Return to Headlines

CMSD student studying in France under exchange program

Orlando Hopson speaking at podium. CMSD NEWS BUREAU
10/7/2014

John Adams High School senior Orlando Hopson will spend his senior year a very long way from Cleveland, Ohio.

Thanks to a scholarship from Rotary International, District 6630, Orlando has settled in at a host family’s home in Tours, France, where he will take part in the Youth Exchange Study Program. Rotary and school officials said he is the first Cleveland Metropolitan School District student to earn an overseas Rotary exchange in at least 20 years. 

Orlando will stay with several different host families during the school year and speak -- in French -- to as many as 20 different Rotary clubs there.
 
"His French is a little bumpy now, but he'll be fluent by the time he returns," said Rotary member Eileen R. Smotzer, an account rep and project manager for SP Mount Printing Co.
 
Smotzer said Orlando left for  France on Aug. 25 and is with a family that lives in the French wine region. He has been entertaining his hosts by making them American cheeseburgers and playing basketball, and he also has gone kayaking and canoeing with their teenage children.
 
Smotzer raved about Hopson and the District's "Closing The Achievement Gap" program, which introduced him to the Rotary opportunity.
 
"CTAG kids are just extraordinary," she said. "They come to us as leaders, but then they also grow, we believe, from the mentoring they receive here. But Orlando was amazing, a superstar to begin with, incredibly engaging and smart."
 
CTAG is a federally funded intervention program that focuses on helping young men of color, particularly heading into and during the critical freshman year. The program aims to keep the students in school and on track for graduation.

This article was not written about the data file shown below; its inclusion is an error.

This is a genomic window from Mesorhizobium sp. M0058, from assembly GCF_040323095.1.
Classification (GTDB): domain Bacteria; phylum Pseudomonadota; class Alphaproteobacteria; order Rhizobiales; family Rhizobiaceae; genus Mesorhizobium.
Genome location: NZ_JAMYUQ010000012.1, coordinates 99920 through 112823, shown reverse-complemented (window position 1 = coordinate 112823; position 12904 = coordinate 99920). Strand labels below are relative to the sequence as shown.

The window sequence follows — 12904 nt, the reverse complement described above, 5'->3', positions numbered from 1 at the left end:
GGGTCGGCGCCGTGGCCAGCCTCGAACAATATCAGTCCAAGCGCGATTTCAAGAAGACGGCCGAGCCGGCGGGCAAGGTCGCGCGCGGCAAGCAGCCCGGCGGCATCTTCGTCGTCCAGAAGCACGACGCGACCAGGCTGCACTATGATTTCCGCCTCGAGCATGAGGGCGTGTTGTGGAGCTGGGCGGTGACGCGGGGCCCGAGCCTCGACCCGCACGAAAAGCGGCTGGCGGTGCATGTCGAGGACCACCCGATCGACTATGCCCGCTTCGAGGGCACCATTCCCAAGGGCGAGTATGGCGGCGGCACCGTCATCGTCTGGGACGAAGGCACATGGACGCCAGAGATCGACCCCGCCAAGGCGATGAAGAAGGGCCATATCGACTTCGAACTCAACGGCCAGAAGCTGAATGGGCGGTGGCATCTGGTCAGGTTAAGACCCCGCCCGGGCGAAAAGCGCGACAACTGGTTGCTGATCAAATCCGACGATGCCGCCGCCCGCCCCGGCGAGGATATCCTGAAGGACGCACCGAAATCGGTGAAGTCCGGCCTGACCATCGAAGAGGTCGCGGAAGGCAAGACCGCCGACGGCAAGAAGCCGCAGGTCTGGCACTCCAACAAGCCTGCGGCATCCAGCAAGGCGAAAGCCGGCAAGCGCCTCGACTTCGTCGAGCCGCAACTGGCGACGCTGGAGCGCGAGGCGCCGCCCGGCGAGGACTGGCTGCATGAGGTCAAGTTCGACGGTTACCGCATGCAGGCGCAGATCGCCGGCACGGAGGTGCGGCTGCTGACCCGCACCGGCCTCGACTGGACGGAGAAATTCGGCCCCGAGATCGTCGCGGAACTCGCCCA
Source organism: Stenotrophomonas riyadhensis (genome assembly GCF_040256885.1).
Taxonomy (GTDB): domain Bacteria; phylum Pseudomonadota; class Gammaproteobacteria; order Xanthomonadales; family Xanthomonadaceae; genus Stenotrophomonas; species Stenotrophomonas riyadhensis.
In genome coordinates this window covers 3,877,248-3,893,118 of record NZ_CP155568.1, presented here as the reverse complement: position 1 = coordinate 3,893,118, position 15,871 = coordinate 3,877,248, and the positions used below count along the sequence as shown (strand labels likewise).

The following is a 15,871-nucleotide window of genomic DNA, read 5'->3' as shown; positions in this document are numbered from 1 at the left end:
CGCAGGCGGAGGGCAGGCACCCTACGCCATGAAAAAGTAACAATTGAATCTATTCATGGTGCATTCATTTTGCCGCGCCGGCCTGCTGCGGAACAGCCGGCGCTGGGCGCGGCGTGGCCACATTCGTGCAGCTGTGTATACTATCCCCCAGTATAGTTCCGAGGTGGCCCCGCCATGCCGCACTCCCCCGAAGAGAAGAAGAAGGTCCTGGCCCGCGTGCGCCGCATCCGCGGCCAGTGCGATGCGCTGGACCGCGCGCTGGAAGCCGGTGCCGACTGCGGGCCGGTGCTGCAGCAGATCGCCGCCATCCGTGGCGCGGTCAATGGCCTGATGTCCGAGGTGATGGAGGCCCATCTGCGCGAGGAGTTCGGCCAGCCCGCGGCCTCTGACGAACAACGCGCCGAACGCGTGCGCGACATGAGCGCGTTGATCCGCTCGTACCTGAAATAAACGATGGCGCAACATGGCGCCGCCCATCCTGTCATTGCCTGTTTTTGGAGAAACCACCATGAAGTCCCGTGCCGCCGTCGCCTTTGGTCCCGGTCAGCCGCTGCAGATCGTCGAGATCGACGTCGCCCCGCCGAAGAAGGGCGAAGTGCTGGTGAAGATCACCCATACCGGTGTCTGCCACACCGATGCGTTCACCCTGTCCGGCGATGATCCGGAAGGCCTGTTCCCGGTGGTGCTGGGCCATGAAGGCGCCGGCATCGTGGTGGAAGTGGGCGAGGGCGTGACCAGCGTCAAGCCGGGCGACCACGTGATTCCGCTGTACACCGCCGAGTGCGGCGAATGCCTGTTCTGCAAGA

Brian Simmons, who is the CTAG representative at John Adams, known as a "linkage coordinator," said Orlando stood out immediately as a student with ambition.

"I first met Orlando at our CTAG orientation meeting back in 2010,” Simmons said. “He was very outspoken and inquisitive, which made it easy to identify his unique critical thinking and interpersonal communication skills.”

Simmons said after he had heard about the Rotary Youth Exchange Student Program, he challenged Orlando to be different … to learn how to be a leader in a setting that did not allow television, video games, smart phones, or the internet.”

“Orlando accepted the challenged and exceeded my expectation of his level of participation for the YES program,” he said.

YES is a three-year program. Students start out as a “Novice Sailor,” move up to a “Youth Chaperone” and then finally spend a year as an international exchange student. Smotzer said the program focuses on opportunities in the Great Lakes region.
 
"We start by bringing in nautical speakers, not only from the Navy and Coast Guard, but also private companies on the lakes like Great Lakes Towing and others," she said. "The kids start to understand the supply chain and other aspects of the economy of the Great Lakes."
 
A maritime leadership boot camp also focuses on water safety, seamanship, navigation and environmental issues on the lakes, she said.
 
Some of the students, including Orlando, were invited to spend a week on tall ships that came to Cleveland in 2013 for the Tall Ship Festival, hosted by Rotary. 
 
"He fit right in, of course," Smotzer said. "If there ever was a student who 'gets it,' it's Orlando. We're so proud of him."